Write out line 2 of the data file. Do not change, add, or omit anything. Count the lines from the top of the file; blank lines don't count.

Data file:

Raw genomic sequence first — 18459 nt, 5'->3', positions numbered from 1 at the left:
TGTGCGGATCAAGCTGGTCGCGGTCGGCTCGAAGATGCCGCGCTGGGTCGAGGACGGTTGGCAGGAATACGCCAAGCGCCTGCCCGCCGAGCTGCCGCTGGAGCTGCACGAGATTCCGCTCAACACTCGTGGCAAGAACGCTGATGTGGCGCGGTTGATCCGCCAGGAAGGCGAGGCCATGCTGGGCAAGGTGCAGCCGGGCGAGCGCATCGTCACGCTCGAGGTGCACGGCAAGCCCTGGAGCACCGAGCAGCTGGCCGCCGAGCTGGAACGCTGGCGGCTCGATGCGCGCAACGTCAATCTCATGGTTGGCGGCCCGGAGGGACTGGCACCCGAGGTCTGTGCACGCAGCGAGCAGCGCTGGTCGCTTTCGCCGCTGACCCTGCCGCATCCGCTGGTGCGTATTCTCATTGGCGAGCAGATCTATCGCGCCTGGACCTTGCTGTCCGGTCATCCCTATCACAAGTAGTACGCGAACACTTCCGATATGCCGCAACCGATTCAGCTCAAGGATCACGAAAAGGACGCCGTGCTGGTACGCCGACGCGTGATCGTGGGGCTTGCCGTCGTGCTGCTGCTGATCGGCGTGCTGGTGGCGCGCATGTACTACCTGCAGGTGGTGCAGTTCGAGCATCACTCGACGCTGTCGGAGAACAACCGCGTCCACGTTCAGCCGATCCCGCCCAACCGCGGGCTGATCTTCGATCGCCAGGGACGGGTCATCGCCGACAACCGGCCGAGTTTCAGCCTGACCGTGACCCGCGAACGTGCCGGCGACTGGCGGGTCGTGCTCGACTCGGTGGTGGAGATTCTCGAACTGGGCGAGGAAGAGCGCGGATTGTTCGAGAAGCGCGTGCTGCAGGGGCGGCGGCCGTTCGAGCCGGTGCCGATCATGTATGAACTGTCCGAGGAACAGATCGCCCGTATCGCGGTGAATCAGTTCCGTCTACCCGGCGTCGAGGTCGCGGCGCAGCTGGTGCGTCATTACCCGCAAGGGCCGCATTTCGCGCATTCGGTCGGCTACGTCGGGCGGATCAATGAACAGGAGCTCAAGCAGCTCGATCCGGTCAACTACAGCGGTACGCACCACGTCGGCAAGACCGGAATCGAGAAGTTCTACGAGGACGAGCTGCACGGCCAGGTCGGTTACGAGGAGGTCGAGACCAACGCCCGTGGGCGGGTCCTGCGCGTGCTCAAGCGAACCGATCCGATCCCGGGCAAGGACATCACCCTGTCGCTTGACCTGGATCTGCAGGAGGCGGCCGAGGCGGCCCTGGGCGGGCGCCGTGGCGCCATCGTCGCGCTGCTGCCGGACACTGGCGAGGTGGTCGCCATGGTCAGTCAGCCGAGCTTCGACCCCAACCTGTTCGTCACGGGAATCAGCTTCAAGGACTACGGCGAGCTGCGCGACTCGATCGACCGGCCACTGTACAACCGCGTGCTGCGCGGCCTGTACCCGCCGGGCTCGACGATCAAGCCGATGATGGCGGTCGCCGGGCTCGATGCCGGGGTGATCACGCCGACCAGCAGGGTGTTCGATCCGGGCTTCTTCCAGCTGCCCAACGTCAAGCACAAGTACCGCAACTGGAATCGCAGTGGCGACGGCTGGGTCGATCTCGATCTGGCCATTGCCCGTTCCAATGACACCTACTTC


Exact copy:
TGTGCGGATCAAGCTGGTCGCGGTCGGCTCGAAGATGCCGCGCTGGGTCGAGGACGGTTGGCAGGAATACGCCAAGCGCCTGCCCGCCGAGCTGCCGCTGGAGCTGCACGAGATTCCGCTCAACACTCGTGGCAAGAACGCTGATGTGGCGCGGTTGATCCGCCAGGAAGGCGAGGCCATGCTGGGCAAGGTGCAGCCGGGCGAGCGCATCGTCACGCTCGAGGTGCACGGCAAGCCCTGGAGCACCGAGCAGCTGGCCGCCGAGCTGGAACGCTGGCGGCTCGATGCGCGCAACGTCAATCTCATGGTTGGCGGCCCGGAGGGACTGGCACCCGAGGTCTGTGCACGCAGCGAGCAGCGCTGGTCGCTTTCGCCGCTGACCCTGCCGCATCCGCTGGTGCGTATTCTCATTGGCGAGCAGATCTATCGCGCCTGGACCTTGCTGTCCGGTCATCCCTATCACAAGTAGTACGCGAACACTTCCGATATGCCGCAACCGATTCAGCTCAAGGATCACGAAAAGGACGCCGTGCTGGTACGCCGACGCGTGATCGTGGGGCTTGCCGTCGTGCTGCTGCTGATCGGCGTGCTGGTGGCGCGCATGTACTACCTGCAGGTGGTGCAGTTCGAGCATCACTCGACGCTGTCGGAGAACAACCGCGTCCACGTTCAGCCGATCCCGCCCAACCGCGGGCTGATCTTCGATCGCCAGGGACGGGTCATCGCCGACAACCGGCCGAGTTTCAGCCTGACCGTGACCCGCGAACGTGCCGGCGACTGGCGGGTCGTGCTCGACTCGGTGGTGGAGATTCTCGAACTGGGCGAGGAAGAGCGCGGATTGTTCGAGAAGCGCGTGCTGCAGGGGCGGCGGCCGTTCGAGCCGGTGCCGATCATGTATGAACTGTCCGAGGAACAGATCGCCCGTATCGCGGTGAATCAGTTCCGTCTACCCGGCGTCGAGGTCGCGGCGCAGCTGGTGCGTCATTACCCGCAAGGGCCGCATTTCGCGCATTCGGTCGGCTACGTCGGGCGGATCAATGAACAGGAGCTCAAGCAGCTCGATCCGGTCAACTACAGCGGTACGCACCACGTCGGCAAGACCGGAATCGAGAAGTTCTACGAGGACGAGCTGCACGGCCAGGTCGGTTACGAGGAGGTCGAGACCAACGCCCGTGGGCGGGTCCTGCGCGTGCTCAAGCGAACCGATCCGATCCCGGGCAAGGACATCACCCTGTCGCTTGACCTGGATCTGCAGGAGGCGGCCGAGGCGGCCCTGGGCGGGCGCCGTGGCGCCATCGTCGCGCTGCTGCCGGACACTGGCGAGGTGGTCGCCATGGTCAGTCAGCCGAGCTTCGACCCCAACCTGTTCGTCACGGGAATCAGCTTCAAGGACTACGGCGAGCTGCGCGACTCGATCGACCGGCCACTGTACAACCGCGTGCTGCGCGGCCTGTACCCGCCGGGCTCGACGATCAAGCCGATGATGGCGGTCGCCGGGCTCGATGCCGGGGTGATCACGCCGACCAGCAGGGTGTTCGATCCGGGCTTCTTCCAGCTGCCCAACGTCAAGCACAAGTACCGCAACTGGAATCGCAGTGGCGACGGCTGGGTCGATCTCGATCTGGCCATTGCCCGTTCCAATGACACCTACTTC